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Safety is Good Business

Overview 

Additional Resources 

Why "Safety is Good Business"?

Crashes are devastating in terms of fatalities and injuries, financial costs, damaged reputations, the inability to attract and retain good drivers, and general goodwill in the industry and community.

  • In 2005, there were 5,212 fatalities and 91,993 injuries from large truck crashes, and 335 fatalities and 14,283 injuries from bus crashes.
  • The average cost of a large truck crash involving a fatality is $3.6 million per crash.
  • A crash with injuries costs almost $200,000 per crash.
  • The average cost of all large truck crashes is about $91,000 per crash.

Further Information

  • Latest Statistics on Large Truck and Bus Crashes 
  • More Information on Cost of Crashes

The good news is that many crashes are preventable. For example:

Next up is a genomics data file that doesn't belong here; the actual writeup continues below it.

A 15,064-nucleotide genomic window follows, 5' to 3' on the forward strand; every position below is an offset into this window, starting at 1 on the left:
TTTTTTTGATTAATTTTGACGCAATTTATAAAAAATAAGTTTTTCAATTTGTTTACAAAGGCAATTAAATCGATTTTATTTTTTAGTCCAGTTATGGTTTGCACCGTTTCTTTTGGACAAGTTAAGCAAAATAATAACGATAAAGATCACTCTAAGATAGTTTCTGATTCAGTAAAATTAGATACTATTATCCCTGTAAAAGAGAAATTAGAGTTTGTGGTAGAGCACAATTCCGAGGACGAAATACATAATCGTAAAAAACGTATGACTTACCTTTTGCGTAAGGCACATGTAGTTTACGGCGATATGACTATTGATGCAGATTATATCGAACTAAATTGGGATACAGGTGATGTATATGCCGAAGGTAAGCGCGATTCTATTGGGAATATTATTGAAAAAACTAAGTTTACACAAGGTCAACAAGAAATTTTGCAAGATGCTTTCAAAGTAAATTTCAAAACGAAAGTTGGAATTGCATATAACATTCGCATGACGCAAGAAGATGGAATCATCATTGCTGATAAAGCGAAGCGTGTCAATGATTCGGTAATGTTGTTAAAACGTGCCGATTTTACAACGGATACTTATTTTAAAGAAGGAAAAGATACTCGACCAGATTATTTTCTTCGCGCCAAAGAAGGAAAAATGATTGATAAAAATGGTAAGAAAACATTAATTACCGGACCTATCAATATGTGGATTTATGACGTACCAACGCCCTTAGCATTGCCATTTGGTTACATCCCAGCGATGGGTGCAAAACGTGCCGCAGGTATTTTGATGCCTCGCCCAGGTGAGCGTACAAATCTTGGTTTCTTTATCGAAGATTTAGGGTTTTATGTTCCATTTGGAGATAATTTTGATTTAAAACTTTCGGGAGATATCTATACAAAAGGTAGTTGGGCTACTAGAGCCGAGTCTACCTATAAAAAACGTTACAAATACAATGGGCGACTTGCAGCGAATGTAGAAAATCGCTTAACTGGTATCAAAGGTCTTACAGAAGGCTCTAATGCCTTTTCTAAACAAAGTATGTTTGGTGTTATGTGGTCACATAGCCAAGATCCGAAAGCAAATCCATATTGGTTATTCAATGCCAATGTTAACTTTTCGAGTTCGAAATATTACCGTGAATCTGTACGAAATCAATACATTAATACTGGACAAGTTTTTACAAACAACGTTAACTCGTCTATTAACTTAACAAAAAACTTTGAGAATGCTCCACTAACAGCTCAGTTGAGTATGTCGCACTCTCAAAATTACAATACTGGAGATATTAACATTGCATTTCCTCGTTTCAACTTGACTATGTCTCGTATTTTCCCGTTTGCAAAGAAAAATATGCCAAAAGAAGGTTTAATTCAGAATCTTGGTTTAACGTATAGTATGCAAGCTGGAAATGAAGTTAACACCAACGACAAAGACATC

• In 1997, 22% of large truck fatal crashes involving more than one vehicle were speeding-related. [Speeding Study]
  • In 2003, about 2% of drivers with a commercial driver's license (CDL) used controlled substances, and 0.2% used alcohol (0.04 or higher blood alcohol content) while performing their duties. [Drug and Alcohol Survey]
  • 5.5% of fatal truck crashes are caused by driver fatigue. [Hours of Service News Release]
  • A 2006 study found that only 59% of commercial motor vehicle (CMV) drivers wear safety belts. In 2005, of the 696 CMV drivers who died in truck crashes, 344 were not wearing safety belts. [Safety Belt Studies]
  • Research has shown that there is a significant relationship between driver job change rate (turnover) and crash involvement. [Driver Retention]
Updated: Monday, March 17, 2014
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